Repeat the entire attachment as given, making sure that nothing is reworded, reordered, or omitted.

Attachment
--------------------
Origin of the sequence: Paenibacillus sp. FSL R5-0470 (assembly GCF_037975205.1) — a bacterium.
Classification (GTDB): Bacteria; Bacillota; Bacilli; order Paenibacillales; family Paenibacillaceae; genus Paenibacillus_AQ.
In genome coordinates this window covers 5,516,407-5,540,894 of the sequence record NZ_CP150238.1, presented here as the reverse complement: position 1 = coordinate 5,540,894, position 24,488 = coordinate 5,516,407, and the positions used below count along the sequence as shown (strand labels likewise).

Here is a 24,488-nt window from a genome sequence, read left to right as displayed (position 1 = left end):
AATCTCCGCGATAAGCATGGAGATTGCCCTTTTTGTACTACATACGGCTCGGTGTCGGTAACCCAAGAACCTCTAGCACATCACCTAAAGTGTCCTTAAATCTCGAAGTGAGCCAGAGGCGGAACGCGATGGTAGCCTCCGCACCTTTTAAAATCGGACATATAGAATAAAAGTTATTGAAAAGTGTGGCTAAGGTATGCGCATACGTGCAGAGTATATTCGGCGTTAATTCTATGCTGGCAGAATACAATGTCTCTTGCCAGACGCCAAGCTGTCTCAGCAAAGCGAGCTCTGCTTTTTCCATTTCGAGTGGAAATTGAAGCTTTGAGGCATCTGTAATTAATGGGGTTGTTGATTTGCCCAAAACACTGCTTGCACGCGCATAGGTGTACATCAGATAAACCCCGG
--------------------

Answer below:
Origin of the sequence: Paenibacillus sp. FSL R5-0470 (assembly GCF_037975205.1) — a bacterium.
Classification (GTDB): Bacteria; Bacillota; Bacilli; order Paenibacillales; family Paenibacillaceae; genus Paenibacillus_AQ.
In genome coordinates this window covers 5,516,407-5,540,894 of the sequence record NZ_CP150238.1, presented here as the reverse complement: position 1 = coordinate 5,540,894, position 24,488 = coordinate 5,516,407, and the positions used below count along the sequence as shown (strand labels likewise).

Here is a 24,488-nt window from a genome sequence, read left to right as displayed (position 1 = left end):
AATCTCCGCGATAAGCATGGAGATTGCCCTTTTTGTACTACATACGGCTCGGTGTCGGTAACCCAAGAACCTCTAGCACATCACCTAAAGTGTCCTTAAATCTCGAAGTGAGCCAGAGGCGGAACGCGATGGTAGCCTCCGCACCTTTTAAAATCGGACATATAGAATAAAAGTTATTGAAAAGTGTGGCTAAGGTATGCGCATACGTGCAGAGTATATTCGGCGTTAATTCTATGCTGGCAGAATACAATGTCTCTTGCCAGACGCCAAGCTGTCTCAGCAAAGCGAGCTCTGCTTTTTCCATTTCGAGTGGAAATTGAAGCTTTGAGGCATCTGTAATTAATGGGGTTGTTGATTTGCCCAAAACACTGCTTGCACGCGCATAGGTGTACATCAGATAAACCCCGG